Dennis Hartlieb

Defining Your Practice Culture

Defining Your Practice Culture

Some practice leaders might see leadership in terms of profit margin. Others take a more holistic approach to leadership where business is important but, to function well, the staff and patients must be front and center.

Recently, I had the pleasure of chatting with Geri Gottlieb, a practice coach and dental consultant that I frequently work with, about the components of being a practice leader. Geri is also a close friend. A native of Seattle, Washington (and huge Seattle Seahawks fan), she now calls Palm Springs, California, “home”. Before being a practice coach and dental consultant, Geri had a series of serendipitous events that brought her to dentistry.

While working in retail, Geri met a dentist who invited her to work as a dental assistant in his practice. After noticing her strong skills with patients, the dentist asked her if she wanted to be his practice’s treatment coordinator. Through the years, Geri became an experienced practice manager and patient treatment coordinator in general, orthodontic and periodontal offices. She also knows the ownership side from her years owning a periodontal practice. This allows her a unique perspective to better understand the multiple silos in our industry; clinical, leader, manager and owner. Beyond her personal experience, Geri has worked with ACT Consulting and hundreds of dental practices to improve their practice management experience and outcomes.

In this first interview of the “Dental Leadership” series, we will talk about creating and defining your practice culture.

Dr. Dennis Hartlieb: Geri, I recently read Patrick M. Lencioni’s book The Ideal Team Player: How to How to Recognize and Cultivate the Three Essential Virtues. I read one story that stuck out to me: there's a conversation between a new CEO and his leadership team. The CEO is talking about bad apples in the practice or bad apples in the business: employees who don't fit corporate your culture. The most unhappy people in a company are the ones who don't fit the culture. And yet we allow them to stay. They know they don't belong. Deep down inside, they don't want to be there. They're miserable. Although we’re talking about the employee. it's really more about the leadership. Because as business owner, we've all been there. We have team members who are a poor fit for the culture and for the organization. And yet we do nothing about it. So, Geri, talk to us about this is one aspect of leadership.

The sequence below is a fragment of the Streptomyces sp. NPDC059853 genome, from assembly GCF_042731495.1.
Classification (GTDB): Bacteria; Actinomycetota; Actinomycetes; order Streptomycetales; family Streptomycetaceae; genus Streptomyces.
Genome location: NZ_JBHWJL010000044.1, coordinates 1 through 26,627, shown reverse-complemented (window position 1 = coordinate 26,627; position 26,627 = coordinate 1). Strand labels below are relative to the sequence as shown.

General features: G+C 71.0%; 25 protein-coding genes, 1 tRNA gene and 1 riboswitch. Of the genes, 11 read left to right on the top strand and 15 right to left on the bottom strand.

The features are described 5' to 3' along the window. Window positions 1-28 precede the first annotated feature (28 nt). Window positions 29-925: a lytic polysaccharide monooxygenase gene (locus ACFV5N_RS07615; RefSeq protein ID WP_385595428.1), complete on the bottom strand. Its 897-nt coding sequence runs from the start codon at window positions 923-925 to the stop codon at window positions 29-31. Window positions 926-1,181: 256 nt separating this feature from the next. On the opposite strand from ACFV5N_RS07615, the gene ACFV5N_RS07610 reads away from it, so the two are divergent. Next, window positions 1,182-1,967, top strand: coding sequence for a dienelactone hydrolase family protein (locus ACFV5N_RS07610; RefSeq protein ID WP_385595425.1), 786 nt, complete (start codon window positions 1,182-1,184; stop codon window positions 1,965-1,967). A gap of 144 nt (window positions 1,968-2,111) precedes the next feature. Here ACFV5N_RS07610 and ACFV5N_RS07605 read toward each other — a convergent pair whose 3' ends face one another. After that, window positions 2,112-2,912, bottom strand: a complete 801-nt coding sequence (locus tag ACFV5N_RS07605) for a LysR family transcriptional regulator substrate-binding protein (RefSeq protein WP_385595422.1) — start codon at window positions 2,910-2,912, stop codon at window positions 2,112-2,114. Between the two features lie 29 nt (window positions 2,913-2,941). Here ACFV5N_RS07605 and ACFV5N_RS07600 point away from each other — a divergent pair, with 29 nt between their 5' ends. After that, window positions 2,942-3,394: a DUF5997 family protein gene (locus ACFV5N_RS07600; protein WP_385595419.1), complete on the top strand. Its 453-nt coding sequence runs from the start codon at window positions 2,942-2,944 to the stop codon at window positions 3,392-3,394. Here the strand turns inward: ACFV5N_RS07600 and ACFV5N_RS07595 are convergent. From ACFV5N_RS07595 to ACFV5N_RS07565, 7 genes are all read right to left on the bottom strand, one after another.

Geri Gottlieb: Well, that's a pretty loaded question. What I will say is this: when you have not clearly defined and communicated what your culture is supposed to be, what you are striving for? What is the vision and what are your core values that you as a team have to operate? How are we going to get to the vision? It's hard to hold someone to a culture that you haven't defined.

Dr. Dennis Hartlieb: So when you are working with dental practices, how often do you find that the culture is not very clearly defined?

Geri Gottlieb: Almost every time. My husband challenged me at one point and said “Why do you need a dentist to tell you his or her culture? You go into the practice and watch and see what the culture is.”

It doesn't take long as an observer to see the culture in a dental practice. And certain kinds of culture accidentally exist if you don’t define the culture.

Dr. Dennis Hartlieb: So, almost like an accidental culture versus an intentional culture?